While his tenure as the 11th president of Boulder's Naropa University began in August, Charles "Chuck" Lief did not have "the keys to car," as his good friend and Naropa's first chief executive Martin Janowitz said Saturday, until his official inauguration ceremony.
It took six months, but for members of the Naropa community, the colorful and tradition-rich inauguration ceremony held for Lief at the school's Nalanda Events Center in east Boulder Saturday afternoon was worth the wait.
"I just think that Chuck Lief is going to be an amazing president," Kendra Sandoval, 42, of Denver said after the nearly three-hour inauguration.
Sandoval, who in 2005 earned her master's degree in environmental leadership from the
university, said her favorite part of the event was a lively tribute poem to Lief written and expertly delivered by Anne Waldman, co-founder of Naropa's Jack Kerouac School of Disembodied Poetics.
"I thought Anne Waldman was amazing," Sandoval said. "What a tribute."
Waldman was hardly the only highlight of the eclectic ceremony.
Things got under way with a musical performance by Gamelan Tunas Mekar, a Denver-based community orchestra playing the native music of Bali, Indonesia, under the direction of Balinese composer Made Lasmawan. A procession of the school's faculty, staff and board of trustees was then led into the event hall by bagpiper Chris Doyle, before Rabbi Zalman Schachter-Shalomi delivered the invocation. The rabbi, better known as "Reb Zalman," held Naropa's world wisdom chair from 1995 until 2004.
Performing arts student Marcella de la Paz and Naropa technical coordinator Shevek Majors-Peer delivered a stirring acoustic rendition of the song, "Home" by Edward Sharpe and The Magnetic Zeros.
The centerpieces of Saturday's event were the investiture ceremony and execution of the Stroke of Ashe, a ceremonial calligraphy brushstroke rooted in the traditions of Shambhala Buddhism. Lief's execution of the stroke Saturday ignited confidence and drew down the blessings of Naropa's lineage on the spot, according to tradition. It further represented Lief and the Naropa community's commitment to bringing forth a harmonious and just society.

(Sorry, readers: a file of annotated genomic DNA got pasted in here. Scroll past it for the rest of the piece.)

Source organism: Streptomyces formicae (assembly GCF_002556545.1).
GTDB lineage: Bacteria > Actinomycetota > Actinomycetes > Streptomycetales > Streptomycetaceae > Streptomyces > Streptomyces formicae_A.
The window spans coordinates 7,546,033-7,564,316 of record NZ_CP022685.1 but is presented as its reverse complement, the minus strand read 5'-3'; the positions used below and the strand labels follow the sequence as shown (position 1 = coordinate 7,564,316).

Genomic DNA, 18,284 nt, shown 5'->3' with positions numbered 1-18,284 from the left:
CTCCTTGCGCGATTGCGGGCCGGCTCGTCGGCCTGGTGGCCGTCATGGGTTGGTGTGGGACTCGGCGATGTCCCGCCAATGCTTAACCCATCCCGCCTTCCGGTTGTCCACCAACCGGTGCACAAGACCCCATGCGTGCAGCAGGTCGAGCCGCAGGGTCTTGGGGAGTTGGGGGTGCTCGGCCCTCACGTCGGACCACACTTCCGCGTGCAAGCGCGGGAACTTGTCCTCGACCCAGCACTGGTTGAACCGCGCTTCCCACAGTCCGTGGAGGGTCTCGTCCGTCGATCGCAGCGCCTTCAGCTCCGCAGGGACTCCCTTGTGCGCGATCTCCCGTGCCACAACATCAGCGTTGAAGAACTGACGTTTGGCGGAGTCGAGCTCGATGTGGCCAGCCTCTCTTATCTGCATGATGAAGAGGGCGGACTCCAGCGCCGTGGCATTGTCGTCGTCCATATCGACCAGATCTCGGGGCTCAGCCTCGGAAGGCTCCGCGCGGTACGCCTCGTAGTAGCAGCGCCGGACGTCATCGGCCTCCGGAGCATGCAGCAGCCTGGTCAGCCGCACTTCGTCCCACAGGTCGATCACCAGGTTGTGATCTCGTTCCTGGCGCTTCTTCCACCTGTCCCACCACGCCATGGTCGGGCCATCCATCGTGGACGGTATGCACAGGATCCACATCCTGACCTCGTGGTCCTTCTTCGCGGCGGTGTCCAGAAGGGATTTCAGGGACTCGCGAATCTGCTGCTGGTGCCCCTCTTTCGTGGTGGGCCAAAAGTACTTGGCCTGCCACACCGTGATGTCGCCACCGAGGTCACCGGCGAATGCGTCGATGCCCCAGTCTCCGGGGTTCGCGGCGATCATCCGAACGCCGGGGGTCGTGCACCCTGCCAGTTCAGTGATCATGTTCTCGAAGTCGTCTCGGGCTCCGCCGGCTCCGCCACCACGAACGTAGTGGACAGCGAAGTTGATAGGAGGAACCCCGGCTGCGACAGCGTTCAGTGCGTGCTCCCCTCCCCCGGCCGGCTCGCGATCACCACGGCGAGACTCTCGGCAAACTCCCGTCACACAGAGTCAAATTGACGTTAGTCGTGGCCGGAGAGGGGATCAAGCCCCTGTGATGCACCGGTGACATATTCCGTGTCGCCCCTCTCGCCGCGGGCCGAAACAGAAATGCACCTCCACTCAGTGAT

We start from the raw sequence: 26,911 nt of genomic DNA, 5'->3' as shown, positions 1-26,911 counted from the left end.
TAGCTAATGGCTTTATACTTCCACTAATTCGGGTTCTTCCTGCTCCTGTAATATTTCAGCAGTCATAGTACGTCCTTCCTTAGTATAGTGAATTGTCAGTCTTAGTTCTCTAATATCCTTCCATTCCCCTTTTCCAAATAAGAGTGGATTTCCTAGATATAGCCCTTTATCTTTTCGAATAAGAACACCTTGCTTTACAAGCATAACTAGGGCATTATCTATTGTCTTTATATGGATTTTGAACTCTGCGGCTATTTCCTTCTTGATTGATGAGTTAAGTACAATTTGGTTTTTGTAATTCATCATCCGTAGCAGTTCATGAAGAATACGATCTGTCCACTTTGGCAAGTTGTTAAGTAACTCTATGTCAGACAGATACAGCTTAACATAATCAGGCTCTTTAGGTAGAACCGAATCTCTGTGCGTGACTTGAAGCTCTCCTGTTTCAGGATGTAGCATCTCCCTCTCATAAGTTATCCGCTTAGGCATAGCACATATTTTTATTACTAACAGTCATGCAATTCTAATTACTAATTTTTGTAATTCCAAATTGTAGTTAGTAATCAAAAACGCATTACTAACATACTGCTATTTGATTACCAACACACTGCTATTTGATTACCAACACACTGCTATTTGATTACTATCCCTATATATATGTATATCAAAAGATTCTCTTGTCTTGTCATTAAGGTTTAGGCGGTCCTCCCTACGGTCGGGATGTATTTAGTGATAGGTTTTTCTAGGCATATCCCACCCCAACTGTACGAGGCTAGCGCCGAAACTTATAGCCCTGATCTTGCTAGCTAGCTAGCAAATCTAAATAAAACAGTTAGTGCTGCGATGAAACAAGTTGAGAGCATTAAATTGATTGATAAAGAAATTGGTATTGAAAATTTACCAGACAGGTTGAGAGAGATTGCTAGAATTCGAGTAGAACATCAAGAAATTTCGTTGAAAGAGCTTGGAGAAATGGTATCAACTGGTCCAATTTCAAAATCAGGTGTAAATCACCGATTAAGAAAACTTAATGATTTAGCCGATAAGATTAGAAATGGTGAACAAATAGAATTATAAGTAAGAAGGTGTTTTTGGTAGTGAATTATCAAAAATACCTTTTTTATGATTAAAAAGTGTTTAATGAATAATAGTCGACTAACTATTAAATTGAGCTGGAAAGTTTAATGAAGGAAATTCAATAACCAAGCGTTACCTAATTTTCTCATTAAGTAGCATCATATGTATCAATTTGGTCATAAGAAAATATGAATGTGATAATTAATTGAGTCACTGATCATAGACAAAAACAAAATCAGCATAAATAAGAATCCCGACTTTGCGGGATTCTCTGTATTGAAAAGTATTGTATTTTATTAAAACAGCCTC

The investiture ceremony and Lief's taking of the presidential oath, were presided over by Janowitz and Naropa Board Chairman Jerry Colonna.
Lief, a nonprofit executive, entrepreneur and lawyer, helped found Naropa in 1974 and was serving as chairman of its board when he was asked to serve as president. His wife, Judith, held the post from 1980 to 1985. Lief also is an early North American student of Naropa's founder, Ch�gyam Trungpa Rinpoche, a Buddhist meditation master, who set forth a 500-year educational mission for the school.
Lief covered a wide range of topics including financial challenges and the planned formation of a new school focused on continuing education during his nearly 20-minute inaugural address. He also took time to thank his family, faculty, staff, students, and many other members of the Naropa community.
"I am blessed to have this opportunity to serve Naropa is this new way," he said. "I look forward to working closely with you all, inviting your ideas and your concerns, and I am particularly looking forward to the 460 years ahead of us."
Though the impending birth of his second child kept him from attending in person, Sakyong, Jamg�n Mipham Rinpoche, son of Ch�gyam Trungpa Rinpoche and Naropa's lineage holder, sent in a video address for Saturday's ceremony.
"I fully support this inauguration," he said. "I think it is wonderful and I think it is coming at a very opportune time, for Naropa has the great possibility for being socially engaged and relevant in taking the principals that my father... held so dearly in his heart when he began Naropa University."
Contact Camera Staff Writer Joe Rubino at 303-473-1328 or firstname.lastname@example.org.
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